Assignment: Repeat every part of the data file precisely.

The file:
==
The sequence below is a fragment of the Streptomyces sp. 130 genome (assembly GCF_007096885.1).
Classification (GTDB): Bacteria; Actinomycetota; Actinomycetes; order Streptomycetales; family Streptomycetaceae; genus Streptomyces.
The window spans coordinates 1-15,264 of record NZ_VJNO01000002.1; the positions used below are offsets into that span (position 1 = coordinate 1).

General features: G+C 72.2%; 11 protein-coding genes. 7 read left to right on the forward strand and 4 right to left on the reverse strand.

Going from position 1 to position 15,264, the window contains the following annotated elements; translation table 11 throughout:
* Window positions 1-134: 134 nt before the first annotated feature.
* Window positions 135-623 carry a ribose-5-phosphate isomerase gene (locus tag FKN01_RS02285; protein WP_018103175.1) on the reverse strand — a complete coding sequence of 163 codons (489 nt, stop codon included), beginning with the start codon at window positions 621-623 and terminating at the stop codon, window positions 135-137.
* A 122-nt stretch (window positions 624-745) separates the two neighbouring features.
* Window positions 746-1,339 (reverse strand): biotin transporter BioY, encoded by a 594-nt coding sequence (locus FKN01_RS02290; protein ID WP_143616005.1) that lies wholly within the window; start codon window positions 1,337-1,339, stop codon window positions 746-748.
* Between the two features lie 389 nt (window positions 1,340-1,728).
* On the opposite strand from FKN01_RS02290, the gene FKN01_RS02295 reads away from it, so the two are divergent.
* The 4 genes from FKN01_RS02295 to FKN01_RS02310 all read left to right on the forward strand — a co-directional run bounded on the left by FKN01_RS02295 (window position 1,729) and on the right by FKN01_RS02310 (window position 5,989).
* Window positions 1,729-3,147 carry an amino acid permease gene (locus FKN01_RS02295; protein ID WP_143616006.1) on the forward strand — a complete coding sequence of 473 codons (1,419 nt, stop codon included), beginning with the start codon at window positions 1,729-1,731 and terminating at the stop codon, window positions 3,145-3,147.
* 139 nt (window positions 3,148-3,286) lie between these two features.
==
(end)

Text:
The sequence below is a fragment of the Streptomyces sp. 130 genome (assembly GCF_007096885.1).
Classification (GTDB): Bacteria; Actinomycetota; Actinomycetes; order Streptomycetales; family Streptomycetaceae; genus Streptomyces.
The window spans coordinates 1-15,264 of record NZ_VJNO01000002.1; the positions used below are offsets into that span (position 1 = coordinate 1).

General features: G+C 72.2%; 11 protein-coding genes. 7 read left to right on the forward strand and 4 right to left on the reverse strand.

Going from position 1 to position 15,264, the window contains the following annotated elements; translation table 11 throughout:
* Window positions 1-134: 134 nt before the first annotated feature.
* Window positions 135-623 carry a ribose-5-phosphate isomerase gene (locus tag FKN01_RS02285; protein WP_018103175.1) on the reverse strand — a complete coding sequence of 163 codons (489 nt, stop codon included), beginning with the start codon at window positions 621-623 and terminating at the stop codon, window positions 135-137.
* A 122-nt stretch (window positions 624-745) separates the two neighbouring features.
* Window positions 746-1,339 (reverse strand): biotin transporter BioY, encoded by a 594-nt coding sequence (locus FKN01_RS02290; protein ID WP_143616005.1) that lies wholly within the window; start codon window positions 1,337-1,339, stop codon window positions 746-748.
* Between the two features lie 389 nt (window positions 1,340-1,728).
* On the opposite strand from FKN01_RS02290, the gene FKN01_RS02295 reads away from it, so the two are divergent.
* The 4 genes from FKN01_RS02295 to FKN01_RS02310 all read left to right on the forward strand — a co-directional run bounded on the left by FKN01_RS02295 (window position 1,729) and on the right by FKN01_RS02310 (window position 5,989).
* Window positions 1,729-3,147 carry an amino acid permease gene (locus FKN01_RS02295; protein ID WP_143616006.1) on the forward strand — a complete coding sequence of 473 codons (1,419 nt, stop codon included), beginning with the start codon at window positions 1,729-1,731 and terminating at the stop codon, window positions 3,145-3,147.
* 139 nt (window positions 3,148-3,286) lie between these two features.